As I've been crafting away this last week, I've got so many more fun train-themed surprises to share in the coming weeks… So check back next week!

Running Down Hills

Earlier this week I decided to go through my "fix-it" pile of clothes. It's all the clothes that I love and can't part with, but that need some fixing… from broken zippers, missing buttons, rips and tears, to simple things like hemming. 

I ended up hemming two pairs of my jeans. Until this point, they were pseudo-hemmed with safety pins. Usually when I buy a pair of pants that are too long, I wear them a few times "hemmed" this way, until I know for sure they are still at the right length, especially after a few washings. These just happened to be psuedo-hemmed for many months (life got busy). Then I came across a pair of Myla's jeans that I absolutely adore from Naartjie - and knew would still fit her after all these months. She had put a rip in one knee awhile back which I was able to stitch closed. Then she had put an even bigger rip in the other knee… so bad that it needed a patch. 

I wanted to make my own patch. I looked through some fabric that I had and found one that had butterflies on it. This material is actually from the first pair of pants I tried making Myla for her pavlik harness before I made her little balloon bloomers. I wanted to back the butterfly up with another fabric and had just bought this pink and white seersucker material (for another project in the works). I used Steam-a-seam, the same fusible material I used on the Onesies, Father's Day Tees, and Myla's Gnome Costume, to make the layered patch. Since the hole was so large, I cut an extra piece of the butterfly material to fuse to the inside of the pants.

I was so happy with this patch. Not only was it custom and fun, it seemed to hold up well and did the job of covering the big hole. 

However, I guess I shouldn't have been quite so excited. When the afternoon came, Myla had a little friend come over. As they were playing in the backyard running down the hill, they discovered a rock wall around one of the planters and how fun it would be to climb up that instead of the hill… just to be able to run back down the hill again. Through all this climbing and a couple of rolls down the hill, TWO new holes appeared in the jeans… I guess I should have known better. She's my daughter and after all I was never able to keep holes from appearing in my pants growing up. Still not sure why I'm surprised when this stuff happens. At least they held up all morning - but I think this is a lesson that I should invest in some play clothes for her outside adventures.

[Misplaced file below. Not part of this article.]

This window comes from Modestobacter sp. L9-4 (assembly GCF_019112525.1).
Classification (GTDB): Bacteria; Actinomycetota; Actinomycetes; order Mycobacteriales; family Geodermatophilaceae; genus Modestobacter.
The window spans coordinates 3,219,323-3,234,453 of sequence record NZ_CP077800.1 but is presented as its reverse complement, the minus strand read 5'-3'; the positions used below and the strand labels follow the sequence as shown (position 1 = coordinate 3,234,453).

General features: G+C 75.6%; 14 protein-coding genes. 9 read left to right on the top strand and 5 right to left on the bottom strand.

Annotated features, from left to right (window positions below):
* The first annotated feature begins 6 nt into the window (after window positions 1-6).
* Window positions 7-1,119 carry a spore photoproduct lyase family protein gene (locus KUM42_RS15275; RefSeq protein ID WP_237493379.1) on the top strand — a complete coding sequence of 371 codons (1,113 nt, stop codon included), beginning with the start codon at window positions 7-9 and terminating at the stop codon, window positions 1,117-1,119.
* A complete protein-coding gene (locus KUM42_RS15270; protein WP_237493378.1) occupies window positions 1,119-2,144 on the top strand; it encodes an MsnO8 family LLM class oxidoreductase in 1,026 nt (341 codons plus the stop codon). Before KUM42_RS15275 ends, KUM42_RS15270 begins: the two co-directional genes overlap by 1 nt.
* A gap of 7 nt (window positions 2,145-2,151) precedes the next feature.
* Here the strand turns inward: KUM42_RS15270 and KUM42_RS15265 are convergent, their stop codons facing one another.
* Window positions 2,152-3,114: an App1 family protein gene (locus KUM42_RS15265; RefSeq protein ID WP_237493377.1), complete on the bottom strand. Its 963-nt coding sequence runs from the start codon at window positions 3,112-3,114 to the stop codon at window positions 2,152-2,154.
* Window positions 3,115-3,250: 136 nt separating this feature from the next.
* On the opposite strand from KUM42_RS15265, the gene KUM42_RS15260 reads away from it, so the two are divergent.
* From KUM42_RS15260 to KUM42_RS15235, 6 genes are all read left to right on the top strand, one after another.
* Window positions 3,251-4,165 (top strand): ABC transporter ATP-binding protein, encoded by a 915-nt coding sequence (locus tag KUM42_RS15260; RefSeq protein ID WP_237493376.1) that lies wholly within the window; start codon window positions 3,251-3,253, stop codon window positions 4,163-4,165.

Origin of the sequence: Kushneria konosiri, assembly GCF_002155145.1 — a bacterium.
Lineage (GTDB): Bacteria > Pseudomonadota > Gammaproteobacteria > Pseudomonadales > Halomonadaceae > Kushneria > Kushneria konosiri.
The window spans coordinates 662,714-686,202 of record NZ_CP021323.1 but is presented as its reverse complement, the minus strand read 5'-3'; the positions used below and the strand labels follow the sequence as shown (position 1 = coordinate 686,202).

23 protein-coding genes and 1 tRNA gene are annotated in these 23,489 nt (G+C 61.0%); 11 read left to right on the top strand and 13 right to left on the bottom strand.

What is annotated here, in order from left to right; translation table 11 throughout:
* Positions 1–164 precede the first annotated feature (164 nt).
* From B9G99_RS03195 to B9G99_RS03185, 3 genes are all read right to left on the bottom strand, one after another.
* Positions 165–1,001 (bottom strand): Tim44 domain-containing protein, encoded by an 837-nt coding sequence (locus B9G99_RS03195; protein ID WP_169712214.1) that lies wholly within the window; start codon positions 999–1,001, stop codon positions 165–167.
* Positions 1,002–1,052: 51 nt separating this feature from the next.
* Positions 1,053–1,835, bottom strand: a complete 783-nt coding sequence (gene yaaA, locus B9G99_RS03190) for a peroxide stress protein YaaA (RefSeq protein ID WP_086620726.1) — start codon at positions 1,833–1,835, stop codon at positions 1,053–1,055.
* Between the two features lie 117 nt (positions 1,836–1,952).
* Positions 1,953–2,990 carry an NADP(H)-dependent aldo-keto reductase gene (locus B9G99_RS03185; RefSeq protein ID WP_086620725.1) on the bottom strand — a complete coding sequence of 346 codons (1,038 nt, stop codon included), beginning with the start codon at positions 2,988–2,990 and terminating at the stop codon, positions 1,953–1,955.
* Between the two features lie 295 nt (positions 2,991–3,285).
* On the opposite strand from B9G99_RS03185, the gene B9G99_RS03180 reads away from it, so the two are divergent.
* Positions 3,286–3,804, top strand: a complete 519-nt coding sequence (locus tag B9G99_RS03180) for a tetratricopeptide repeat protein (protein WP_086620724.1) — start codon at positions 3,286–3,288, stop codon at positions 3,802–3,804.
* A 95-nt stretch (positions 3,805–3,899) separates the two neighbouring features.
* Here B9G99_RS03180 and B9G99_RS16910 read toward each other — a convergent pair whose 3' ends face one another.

Ghosts, Ghouls & Gnomes

I told myself that I wasn't going to make Myla a Halloween costume until she was old enough to tell me what she wanted to be AND ask me to make her costume. I figure since I'm a crafty momma, that most likely I'll be spending lots of time over the next several years making costumes for her so why not just save up all that craftiness for the future? Last year I bought Myla a ladybug costume from a consignment shop. It was cheap, cute and since I wasn't sure if she would even allow me to dress her up, it was perfect. I promised myself that I was just going to find something used again this year as I still don't think she understands what Halloween is - plus, she's defiant about EVERYTHING including getting dressed even in regular clothes. But alas, I broke down… I made her a costume.